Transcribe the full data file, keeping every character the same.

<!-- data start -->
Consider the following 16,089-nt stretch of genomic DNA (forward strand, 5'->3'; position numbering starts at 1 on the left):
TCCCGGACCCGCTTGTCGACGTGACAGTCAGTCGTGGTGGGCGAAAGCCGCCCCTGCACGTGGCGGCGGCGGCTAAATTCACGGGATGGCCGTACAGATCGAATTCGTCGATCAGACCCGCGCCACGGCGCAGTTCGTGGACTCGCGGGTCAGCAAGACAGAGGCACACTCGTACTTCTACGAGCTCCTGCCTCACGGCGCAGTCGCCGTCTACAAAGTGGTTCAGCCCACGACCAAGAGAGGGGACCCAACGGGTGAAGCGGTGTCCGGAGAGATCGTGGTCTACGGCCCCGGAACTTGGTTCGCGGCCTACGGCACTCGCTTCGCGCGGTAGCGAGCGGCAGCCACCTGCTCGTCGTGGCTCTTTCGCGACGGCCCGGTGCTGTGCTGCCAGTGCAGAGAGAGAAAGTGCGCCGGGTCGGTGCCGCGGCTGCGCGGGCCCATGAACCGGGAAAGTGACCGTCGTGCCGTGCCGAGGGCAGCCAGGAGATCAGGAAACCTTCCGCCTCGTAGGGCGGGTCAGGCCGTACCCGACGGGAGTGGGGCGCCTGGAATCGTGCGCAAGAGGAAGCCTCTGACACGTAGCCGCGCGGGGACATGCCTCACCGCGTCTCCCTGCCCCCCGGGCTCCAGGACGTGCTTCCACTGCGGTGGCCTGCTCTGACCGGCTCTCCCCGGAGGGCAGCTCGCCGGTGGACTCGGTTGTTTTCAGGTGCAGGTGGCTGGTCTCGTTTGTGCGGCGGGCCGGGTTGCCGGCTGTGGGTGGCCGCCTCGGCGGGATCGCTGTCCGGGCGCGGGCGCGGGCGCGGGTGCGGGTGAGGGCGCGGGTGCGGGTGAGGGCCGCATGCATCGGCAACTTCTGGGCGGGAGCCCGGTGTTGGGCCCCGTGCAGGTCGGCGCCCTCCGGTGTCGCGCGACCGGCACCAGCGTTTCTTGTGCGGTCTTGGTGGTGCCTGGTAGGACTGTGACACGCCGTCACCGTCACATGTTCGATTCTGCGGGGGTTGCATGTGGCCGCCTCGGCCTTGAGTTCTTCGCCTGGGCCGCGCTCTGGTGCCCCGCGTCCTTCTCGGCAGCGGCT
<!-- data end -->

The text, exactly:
Consider the following 16,089-nt stretch of genomic DNA (forward strand, 5'->3'; position numbering starts at 1 on the left):
TCCCGGACCCGCTTGTCGACGTGACAGTCAGTCGTGGTGGGCGAAAGCCGCCCCTGCACGTGGCGGCGGCGGCTAAATTCACGGGATGGCCGTACAGATCGAATTCGTCGATCAGACCCGCGCCACGGCGCAGTTCGTGGACTCGCGGGTCAGCAAGACAGAGGCACACTCGTACTTCTACGAGCTCCTGCCTCACGGCGCAGTCGCCGTCTACAAAGTGGTTCAGCCCACGACCAAGAGAGGGGACCCAACGGGTGAAGCGGTGTCCGGAGAGATCGTGGTCTACGGCCCCGGAACTTGGTTCGCGGCCTACGGCACTCGCTTCGCGCGGTAGCGAGCGGCAGCCACCTGCTCGTCGTGGCTCTTTCGCGACGGCCCGGTGCTGTGCTGCCAGTGCAGAGAGAGAAAGTGCGCCGGGTCGGTGCCGCGGCTGCGCGGGCCCATGAACCGGGAAAGTGACCGTCGTGCCGTGCCGAGGGCAGCCAGGAGATCAGGAAACCTTCCGCCTCGTAGGGCGGGTCAGGCCGTACCCGACGGGAGTGGGGCGCCTGGAATCGTGCGCAAGAGGAAGCCTCTGACACGTAGCCGCGCGGGGACATGCCTCACCGCGTCTCCCTGCCCCCCGGGCTCCAGGACGTGCTTCCACTGCGGTGGCCTGCTCTGACCGGCTCTCCCCGGAGGGCAGCTCGCCGGTGGACTCGGTTGTTTTCAGGTGCAGGTGGCTGGTCTCGTTTGTGCGGCGGGCCGGGTTGCCGGCTGTGGGTGGCCGCCTCGGCGGGATCGCTGTCCGGGCGCGGGCGCGGGCGCGGGTGCGGGTGAGGGCGCGGGTGCGGGTGAGGGCCGCATGCATCGGCAACTTCTGGGCGGGAGCCCGGTGTTGGGCCCCGTGCAGGTCGGCGCCCTCCGGTGTCGCGCGACCGGCACCAGCGTTTCTTGTGCGGTCTTGGTGGTGCCTGGTAGGACTGTGACACGCCGTCACCGTCACATGTTCGATTCTGCGGGGGTTGCATGTGGCCGCCTCGGCCTTGAGTTCTTCGCCTGGGCCGCGCTCTGGTGCCCCGCGTCCTTCTCGGCAGCGGCT